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Comparisons of PAH-induced immunomodulation in three bivalve molluscs
Wootton, E.C.; Dyrynda, E.A.; Pipe, R.K.; Ratcliffe, N.A. (2003). Comparisons of PAH-induced immunomodulation in three bivalve molluscs. Aquat. Toxicol. 65(1): 13-25
In: Aquatic Toxicology. Elsevier Science: Tokyo; New York; London; Amsterdam. ISSN 0166-445X, more
Peer reviewed article  

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    Bivalves; Haemocytes; Immunology; Marine molluscs; Bivalvia [WoRMS]; Cerastoderma edule (Linnaeus, 1758) [WoRMS]; Ensis siliqua (Linnaeus, 1758) [WoRMS]; Mytilus Linnaeus, 1758 [WoRMS]; Mytilus edulis Linnaeus, 1758 [WoRMS]; ANE, British Isles, Wales [Marine Regions]; Marine

Authors  Top 
  • Wootton, E.C.
  • Dyrynda, E.A.
  • Pipe, R.K.
  • Ratcliffe, N.A., correspondent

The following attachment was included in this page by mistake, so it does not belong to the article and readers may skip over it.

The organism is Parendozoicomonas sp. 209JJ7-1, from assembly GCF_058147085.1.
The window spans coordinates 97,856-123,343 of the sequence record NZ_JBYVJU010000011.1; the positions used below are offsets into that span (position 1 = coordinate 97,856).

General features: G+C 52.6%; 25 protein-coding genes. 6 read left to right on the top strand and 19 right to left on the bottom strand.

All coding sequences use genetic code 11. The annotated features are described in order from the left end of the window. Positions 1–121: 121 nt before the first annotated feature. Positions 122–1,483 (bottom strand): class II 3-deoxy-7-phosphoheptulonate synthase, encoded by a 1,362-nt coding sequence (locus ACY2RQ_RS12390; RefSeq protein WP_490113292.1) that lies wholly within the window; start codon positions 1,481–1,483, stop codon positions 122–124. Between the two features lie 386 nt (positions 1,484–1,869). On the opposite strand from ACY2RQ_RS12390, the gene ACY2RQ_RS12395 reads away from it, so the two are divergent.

There is growing evidence that contaminants may be partly responsible for the observed increase in disease in marine organisms by adversely affecting their immunity. Bivalve molluscs are common sentinels used in invertebrate immunotoxicology, however, to date, studies have been restricted to a few resilient species. This present study is a comparative investigation into the effects of the polycyclic aromatic hydrocarbon, phenanthrene, on the immunocompetence of three bivalve species. The commonly-studied marine mussel, Mytilus edulis, was compared with two species that have never been studied with respect to immunomodulation, namely, the edible cockle, Cerastoderma edule and the razor shell, Ensis siliqua. Animals were exposed to a range of phenanthrene concentrations (50, 100, 200 or 400 μg l-1) and haemocyte immune parameters, including haemocyte counts, phagocytosis, superoxide generation, lysosomal enzymes and lectin-binding, were monitored. Aims were not only to extend existing knowledge of bivalve immunotoxicology, but also to establish whether contaminant-induced immunomodulation in the sentinel species, M. edulis, is comparable to that observed in other bivalves. Results showed that the immune response of the three species was differentially affected by phenanthrene exposure, with immunomodulation in M. edulis not reflecting the immunological changes observed in the other two species. This suggests M. edulis may not be a suitable sentinel bivalve, and that other species, such as C. edule, may more accurately reflect the general immunological response of this group of marine animals.

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